Church work is like gardening (2 Timothy 2:6), without the bib overalls and straw hat.
The seed is the Word (Luke 8:11).
Preachers are patient laborers (James 5:7), seeking to bring their produce to harvest (Matthew 9:37-38; Matthew 13:30).
Making a good garden is dependent upon several factors–the right seed, proper fertilizer, sufficient water, warm sunshine, insect control and periodic weeding, etc. (1 Corinthians 3:6).
Joe Neal Pinion, my old gardening buddy over in White, Georgia, used to laugh and say, “Mike–growing a garden isn’t just about pulling weeds.”
His humor had a point.
Having spent considerable time in my own vegetable garden and having observed other growers and their produce, I can attest to the truthfulness of his statement.
Pulling weeds is but one aspect of what a gardener must perform.
Respectfully, I wish some of my fellow “gardeners” could learn that lesson.
To read from the pen of some of my brethren, you would think that weed pulling–i.e., exposing false teachers and false teaching–is a preacher’s sole responsibility; it is THE gospel.
Virtually every issue of their bulletin or paper is devoted to “weed-pulling” and little–if anything–is written from the vantage point of optimism or encouragement.
Please don’t misunderstand here–left unchecked, the weeds of false doctrine can choke a congregation and MUST be pulled up (Titus 1:10-11; Romans 16:17, 18; 2 John 9-11; Matthew 7:16-18) in order to ensure the garden’s growth (2 Peter 2:2; 3:18).
However, a preacher-writer who devotes 98% of his energies to condemning wrong will never produce the kind of soul-harvest the Master husbandman requires (Hebrews 5:14).
It is impossible to grow a garden by simply pulling up weeds.
Yes, weeds can choke plants and rob the soil of important nutrients, but if the full range of garden tending efforts are neglected, the herbage will eventually wither and die.
And if somehow it survives this imbalanced treatment, it will be incapable of yielding fruit (John 15:16; Romans 7:4).
Where are the articles about the joy of Christian service?
Where are the lessons about the blessings of our fellowship?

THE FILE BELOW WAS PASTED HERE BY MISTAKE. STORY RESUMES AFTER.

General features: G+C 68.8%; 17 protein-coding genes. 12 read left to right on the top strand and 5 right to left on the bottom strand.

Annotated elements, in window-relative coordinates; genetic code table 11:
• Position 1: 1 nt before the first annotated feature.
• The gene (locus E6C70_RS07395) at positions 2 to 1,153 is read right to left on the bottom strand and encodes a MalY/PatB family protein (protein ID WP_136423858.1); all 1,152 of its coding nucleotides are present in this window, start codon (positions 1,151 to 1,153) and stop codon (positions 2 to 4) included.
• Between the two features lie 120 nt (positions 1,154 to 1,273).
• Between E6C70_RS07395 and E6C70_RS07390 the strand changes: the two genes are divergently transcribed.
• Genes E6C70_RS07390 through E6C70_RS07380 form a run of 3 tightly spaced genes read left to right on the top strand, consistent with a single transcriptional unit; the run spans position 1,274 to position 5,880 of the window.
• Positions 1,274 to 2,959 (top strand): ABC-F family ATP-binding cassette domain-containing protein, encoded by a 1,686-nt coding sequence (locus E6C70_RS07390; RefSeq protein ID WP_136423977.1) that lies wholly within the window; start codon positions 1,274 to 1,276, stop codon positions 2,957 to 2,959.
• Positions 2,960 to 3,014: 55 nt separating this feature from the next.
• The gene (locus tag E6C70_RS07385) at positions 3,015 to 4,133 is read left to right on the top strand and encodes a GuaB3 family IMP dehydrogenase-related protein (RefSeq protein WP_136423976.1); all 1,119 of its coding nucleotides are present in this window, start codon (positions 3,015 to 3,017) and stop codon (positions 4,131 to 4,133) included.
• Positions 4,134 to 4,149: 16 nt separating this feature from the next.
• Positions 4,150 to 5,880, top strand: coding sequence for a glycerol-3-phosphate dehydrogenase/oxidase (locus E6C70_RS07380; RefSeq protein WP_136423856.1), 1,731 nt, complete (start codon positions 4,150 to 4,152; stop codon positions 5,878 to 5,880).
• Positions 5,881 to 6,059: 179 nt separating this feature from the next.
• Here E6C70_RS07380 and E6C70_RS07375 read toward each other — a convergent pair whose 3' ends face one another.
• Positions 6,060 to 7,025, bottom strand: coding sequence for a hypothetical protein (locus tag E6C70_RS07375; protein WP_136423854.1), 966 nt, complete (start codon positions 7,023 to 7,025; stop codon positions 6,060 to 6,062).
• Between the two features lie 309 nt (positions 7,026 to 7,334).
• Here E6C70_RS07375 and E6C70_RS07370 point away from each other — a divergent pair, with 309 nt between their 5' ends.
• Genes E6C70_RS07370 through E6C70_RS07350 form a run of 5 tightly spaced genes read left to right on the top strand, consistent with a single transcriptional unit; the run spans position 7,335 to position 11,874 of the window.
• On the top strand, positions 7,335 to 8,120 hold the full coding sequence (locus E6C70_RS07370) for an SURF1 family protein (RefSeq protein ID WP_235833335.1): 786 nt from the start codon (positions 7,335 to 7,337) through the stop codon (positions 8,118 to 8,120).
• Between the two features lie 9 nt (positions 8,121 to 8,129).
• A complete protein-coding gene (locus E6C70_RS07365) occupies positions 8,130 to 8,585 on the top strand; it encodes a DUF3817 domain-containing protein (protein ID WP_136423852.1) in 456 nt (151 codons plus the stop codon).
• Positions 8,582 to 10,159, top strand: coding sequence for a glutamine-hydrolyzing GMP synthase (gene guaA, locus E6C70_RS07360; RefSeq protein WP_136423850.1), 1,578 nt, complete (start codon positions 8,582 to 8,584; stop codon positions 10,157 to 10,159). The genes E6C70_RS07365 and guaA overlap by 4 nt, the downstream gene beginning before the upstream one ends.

Where are the sermons addressing the good things about the Lord’s church?
Where are the literary treaties on what is positive about the Christian life?
Where are the essays concerning basic, Bible doctrine and how to be saved?
(If a preacher isn’t careful, he can prefer condemning to saving–Jonah 3-4; Luke 15:25-32).
The Bible says the “sum” (not some) of God’s word is truth (Psalm 119:160 ASV).
It is not a matter of “either or” brethren, but “both and.”
The sole purpose of teaching through the printed page and internet should not be merely to denounce and attack denominational error and or liberalism.
This is to be but a part of the whole commission we are to fulfill (Matthew 28:20).
Paul himself said that his gardening efforts involved a complete balance.
“For I have not shunned to declare to you the whole counsel of God” (Acts 20:27; cf. 2 Timothy 3:16).
Those of us who preach through the printed media and internet might do well to heed the advice of one Christian educator of the past who challenged his young students to leaf through their Bibles and underline those passages which they seldom or never addressed and then preach on them.
Note Paul’s example, “…I kept back nothing that was helpful, but proclaimed it to you, and taught you…” (Acts 20:20).
Joe Neal was right–good gardening requires a comprehensive approach.
It’s not just about pulling weeds. May God help us to keep this in mind as we declare the wonderful word of God.
“God loves you and I love you and that’s the way it’s gonna be!” – Mike